Will work with INS as part of position
June 18, 2002
Kelly Franklin of Maryville was elected president-elect of the American Association of Intensive English Programs (AAIEP) at an Association of International Education conference held in San Antonio in May.
AAIEP is a 16-year-old organization that promotes standards for intensive English programs and provides advocacy for those programs both overseas with potential clients and with the United States government.
Franklin, who is the director of international services at Maryville College and oversees the College's Center for English Language Learning (CELL), holds a master's degree in linguistics and a TESOL certificate from Ohio University. He has a wide range of experience teaching language.
Franklin's previous work with the AAIEP Board includes serving as Vice-President for Standards, 1998-1999.
As president-elect of the AAIEP for 2002-2003, Franklin will serve in the absence of the AAIEP president and will trouble-shoot problems that arise but do not fall under the work duties of other officers. The AAIEP Board meets three times a year. One meeting will take place in Washington, D.C., to allow directors of intensive English programs the opportunity to meet with government officials.
Franklin said he expects to spend a lot of time this year working with the Immigration and Naturalization Service (INS). In response to the terrorist attacks on the United States Sept. 11, Franklin said government regulations imposed on schools that admit international students have changed.
"The government has devised regulations that work well enough for regular, long-term college students, but officials are still learning the differences for students such as those in intensive English programs and other non-standard programs, such as short-term training seminars and workshops," he said.
"Our primary goal now is to work with the INS to understand the very different nature of our students and how their studies are offered in the United States."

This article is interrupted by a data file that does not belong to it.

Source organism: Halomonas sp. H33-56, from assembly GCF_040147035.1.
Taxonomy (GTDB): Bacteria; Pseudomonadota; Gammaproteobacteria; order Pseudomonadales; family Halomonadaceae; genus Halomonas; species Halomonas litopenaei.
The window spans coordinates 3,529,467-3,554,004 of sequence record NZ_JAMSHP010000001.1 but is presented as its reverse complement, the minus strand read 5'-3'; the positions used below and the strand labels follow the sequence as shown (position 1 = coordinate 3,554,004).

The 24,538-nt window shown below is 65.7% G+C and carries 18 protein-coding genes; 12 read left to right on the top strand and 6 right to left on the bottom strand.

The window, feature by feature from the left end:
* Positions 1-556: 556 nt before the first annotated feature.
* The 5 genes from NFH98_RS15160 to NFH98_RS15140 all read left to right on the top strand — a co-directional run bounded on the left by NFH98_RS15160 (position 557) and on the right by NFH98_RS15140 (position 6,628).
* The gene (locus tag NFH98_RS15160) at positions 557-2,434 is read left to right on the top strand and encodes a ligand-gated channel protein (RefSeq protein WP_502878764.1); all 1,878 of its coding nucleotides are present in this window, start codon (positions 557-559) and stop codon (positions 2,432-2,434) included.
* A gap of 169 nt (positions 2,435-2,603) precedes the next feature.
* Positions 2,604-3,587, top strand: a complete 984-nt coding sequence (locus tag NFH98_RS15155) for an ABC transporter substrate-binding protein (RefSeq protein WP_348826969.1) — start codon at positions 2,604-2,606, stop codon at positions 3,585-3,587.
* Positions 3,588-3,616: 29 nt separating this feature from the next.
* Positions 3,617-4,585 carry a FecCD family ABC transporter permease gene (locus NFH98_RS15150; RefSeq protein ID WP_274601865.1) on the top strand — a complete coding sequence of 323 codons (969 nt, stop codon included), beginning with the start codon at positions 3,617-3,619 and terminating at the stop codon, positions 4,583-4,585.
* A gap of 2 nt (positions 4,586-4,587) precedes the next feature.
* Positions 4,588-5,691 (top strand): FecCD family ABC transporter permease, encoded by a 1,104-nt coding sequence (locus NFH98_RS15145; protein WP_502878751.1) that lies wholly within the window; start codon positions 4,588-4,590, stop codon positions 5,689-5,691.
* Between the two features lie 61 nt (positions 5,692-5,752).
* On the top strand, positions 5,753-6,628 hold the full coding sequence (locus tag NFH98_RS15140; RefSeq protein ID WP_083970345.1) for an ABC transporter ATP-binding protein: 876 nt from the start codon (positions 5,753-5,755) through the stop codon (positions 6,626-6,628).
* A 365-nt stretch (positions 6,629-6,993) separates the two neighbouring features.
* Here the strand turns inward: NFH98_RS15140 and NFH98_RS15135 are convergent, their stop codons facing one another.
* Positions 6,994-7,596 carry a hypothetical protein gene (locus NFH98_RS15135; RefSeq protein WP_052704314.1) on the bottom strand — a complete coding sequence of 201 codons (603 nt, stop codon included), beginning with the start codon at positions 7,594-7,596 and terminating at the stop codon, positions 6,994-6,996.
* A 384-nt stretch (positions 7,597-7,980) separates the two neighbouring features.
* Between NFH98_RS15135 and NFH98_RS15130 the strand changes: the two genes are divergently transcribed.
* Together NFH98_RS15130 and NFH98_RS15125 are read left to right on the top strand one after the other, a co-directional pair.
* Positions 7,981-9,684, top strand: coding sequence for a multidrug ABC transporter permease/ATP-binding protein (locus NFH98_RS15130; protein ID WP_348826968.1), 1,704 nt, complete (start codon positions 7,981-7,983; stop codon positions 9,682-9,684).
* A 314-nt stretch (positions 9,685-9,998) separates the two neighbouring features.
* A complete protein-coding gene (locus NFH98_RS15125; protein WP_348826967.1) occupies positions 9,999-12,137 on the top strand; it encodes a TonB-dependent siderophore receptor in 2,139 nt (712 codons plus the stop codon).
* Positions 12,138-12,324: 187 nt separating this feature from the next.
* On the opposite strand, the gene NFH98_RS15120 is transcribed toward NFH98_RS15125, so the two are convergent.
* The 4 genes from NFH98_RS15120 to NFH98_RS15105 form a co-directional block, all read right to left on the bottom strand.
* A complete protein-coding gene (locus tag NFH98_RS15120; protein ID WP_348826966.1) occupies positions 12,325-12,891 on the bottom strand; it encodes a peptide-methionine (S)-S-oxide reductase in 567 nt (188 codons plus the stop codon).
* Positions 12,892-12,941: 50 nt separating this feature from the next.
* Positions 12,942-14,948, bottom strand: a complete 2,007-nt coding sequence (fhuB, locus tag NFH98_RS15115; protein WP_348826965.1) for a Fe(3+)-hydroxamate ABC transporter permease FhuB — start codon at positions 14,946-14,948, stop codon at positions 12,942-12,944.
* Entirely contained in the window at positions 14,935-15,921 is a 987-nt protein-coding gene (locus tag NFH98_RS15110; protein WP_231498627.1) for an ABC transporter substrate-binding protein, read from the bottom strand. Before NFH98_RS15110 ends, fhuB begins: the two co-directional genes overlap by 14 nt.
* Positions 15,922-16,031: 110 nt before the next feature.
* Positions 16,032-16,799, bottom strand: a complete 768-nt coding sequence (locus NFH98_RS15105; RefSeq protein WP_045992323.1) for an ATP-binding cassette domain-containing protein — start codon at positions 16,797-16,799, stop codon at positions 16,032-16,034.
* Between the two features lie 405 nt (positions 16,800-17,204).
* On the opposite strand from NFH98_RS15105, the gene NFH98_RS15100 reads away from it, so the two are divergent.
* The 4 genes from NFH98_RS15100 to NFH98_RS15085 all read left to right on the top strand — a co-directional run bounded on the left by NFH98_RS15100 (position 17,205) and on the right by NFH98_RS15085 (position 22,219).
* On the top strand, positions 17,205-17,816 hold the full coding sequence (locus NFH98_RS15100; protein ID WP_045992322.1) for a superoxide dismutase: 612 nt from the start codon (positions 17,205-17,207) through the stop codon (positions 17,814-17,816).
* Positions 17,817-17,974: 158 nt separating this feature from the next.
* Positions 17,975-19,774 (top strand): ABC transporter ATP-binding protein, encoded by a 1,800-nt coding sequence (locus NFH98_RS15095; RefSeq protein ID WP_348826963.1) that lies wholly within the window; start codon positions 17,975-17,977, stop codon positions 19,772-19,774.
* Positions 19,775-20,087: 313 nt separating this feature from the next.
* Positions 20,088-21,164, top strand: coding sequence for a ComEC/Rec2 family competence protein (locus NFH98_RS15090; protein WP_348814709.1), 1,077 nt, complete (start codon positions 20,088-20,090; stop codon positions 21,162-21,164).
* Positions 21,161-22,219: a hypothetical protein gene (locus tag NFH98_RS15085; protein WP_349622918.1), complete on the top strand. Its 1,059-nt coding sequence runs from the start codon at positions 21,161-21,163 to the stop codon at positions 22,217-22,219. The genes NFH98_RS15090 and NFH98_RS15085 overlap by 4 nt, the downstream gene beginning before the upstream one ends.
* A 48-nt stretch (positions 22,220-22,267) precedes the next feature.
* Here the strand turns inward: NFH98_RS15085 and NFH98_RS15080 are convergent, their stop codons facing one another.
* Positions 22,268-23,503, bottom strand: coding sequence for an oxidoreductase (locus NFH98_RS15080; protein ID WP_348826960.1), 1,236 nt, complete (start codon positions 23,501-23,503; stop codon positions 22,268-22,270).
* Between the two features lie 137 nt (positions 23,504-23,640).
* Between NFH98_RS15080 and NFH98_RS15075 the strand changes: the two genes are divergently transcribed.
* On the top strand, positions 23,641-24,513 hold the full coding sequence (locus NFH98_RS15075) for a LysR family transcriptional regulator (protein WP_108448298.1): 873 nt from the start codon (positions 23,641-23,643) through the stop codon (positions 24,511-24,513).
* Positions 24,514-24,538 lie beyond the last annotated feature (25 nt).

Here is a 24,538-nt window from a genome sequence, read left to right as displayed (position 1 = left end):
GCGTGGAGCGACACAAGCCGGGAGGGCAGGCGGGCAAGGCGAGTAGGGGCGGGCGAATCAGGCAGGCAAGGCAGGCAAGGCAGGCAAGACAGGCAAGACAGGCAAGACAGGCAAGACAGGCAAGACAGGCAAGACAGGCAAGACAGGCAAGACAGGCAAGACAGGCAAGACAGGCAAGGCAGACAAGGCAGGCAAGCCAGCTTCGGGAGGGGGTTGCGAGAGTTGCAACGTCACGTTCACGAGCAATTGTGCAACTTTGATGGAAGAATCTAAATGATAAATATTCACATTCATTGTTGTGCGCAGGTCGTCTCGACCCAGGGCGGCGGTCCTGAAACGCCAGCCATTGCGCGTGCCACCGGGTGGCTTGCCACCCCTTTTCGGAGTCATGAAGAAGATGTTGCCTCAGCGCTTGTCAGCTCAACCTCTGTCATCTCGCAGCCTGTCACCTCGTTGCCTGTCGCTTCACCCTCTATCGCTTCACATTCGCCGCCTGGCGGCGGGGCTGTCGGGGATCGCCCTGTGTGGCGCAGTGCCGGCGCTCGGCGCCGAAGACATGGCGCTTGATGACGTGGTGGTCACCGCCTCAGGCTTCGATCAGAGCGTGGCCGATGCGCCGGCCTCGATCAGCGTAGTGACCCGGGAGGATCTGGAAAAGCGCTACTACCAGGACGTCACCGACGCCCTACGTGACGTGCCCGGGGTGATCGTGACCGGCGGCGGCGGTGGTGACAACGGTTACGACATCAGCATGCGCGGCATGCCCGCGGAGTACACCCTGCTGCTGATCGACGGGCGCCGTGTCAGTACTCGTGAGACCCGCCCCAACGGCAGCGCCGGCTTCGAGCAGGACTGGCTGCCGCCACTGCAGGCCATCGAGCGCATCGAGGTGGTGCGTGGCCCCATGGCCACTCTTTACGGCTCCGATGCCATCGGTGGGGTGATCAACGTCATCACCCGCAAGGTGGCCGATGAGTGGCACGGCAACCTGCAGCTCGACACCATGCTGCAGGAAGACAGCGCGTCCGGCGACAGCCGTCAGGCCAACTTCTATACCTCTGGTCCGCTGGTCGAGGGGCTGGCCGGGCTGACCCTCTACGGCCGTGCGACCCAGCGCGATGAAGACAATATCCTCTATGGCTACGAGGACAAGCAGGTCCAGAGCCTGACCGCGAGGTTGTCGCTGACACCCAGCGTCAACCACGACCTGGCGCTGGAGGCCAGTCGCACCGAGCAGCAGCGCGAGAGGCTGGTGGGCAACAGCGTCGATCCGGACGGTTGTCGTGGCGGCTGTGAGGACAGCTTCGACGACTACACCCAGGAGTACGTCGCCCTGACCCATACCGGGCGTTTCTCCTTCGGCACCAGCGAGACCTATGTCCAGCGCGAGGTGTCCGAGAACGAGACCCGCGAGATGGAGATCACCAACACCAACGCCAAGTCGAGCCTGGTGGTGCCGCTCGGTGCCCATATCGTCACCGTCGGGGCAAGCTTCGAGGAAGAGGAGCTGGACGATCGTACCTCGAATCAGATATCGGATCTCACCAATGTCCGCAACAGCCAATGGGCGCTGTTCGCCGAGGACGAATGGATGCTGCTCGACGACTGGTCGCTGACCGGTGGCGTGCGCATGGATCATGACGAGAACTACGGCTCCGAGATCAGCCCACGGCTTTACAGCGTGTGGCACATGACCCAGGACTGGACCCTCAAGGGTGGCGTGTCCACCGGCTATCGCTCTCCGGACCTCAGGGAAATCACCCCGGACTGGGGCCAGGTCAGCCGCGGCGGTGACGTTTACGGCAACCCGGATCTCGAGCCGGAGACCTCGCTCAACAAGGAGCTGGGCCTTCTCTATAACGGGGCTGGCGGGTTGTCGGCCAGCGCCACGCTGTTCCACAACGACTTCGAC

Franklin will become AAIEP president during the NAFSA conference in Salt Lake City next May.
Franklin came to the College to help develop the CELL program in 1986. In 16 years, the program has grown from two part-time teachers to a teaching faculty of 10 and a student enrollment of seven to 50 students during each five-week session. Students enrolled usually represent 15 to 20 different countries.
Today, Franklin and his instructors market CELL as a serious language program for students who want to learn English rapidly. In 1991, a Japanese publisher named the Maryville College CELL program as one of the best such programs in the U.S., based on academic programs, extracurricular programs, learning environment and support services.
Maryville College is ideally situated in Maryville, Tenn., between the Great Smoky Mountains National Park and Knoxville, the state‘s third largest city. Founded in 1819, it is the 12th oldest institution of higher learning in the South and maintains an affiliation with the Presbyterian Church (USA). Known for its academic rigor and its focus on the liberal arts, Maryville is where students come to stretch their minds, stretch themselves and learn how to make a difference in the world. Total enrollment for the fall 2012 semester was 1,093.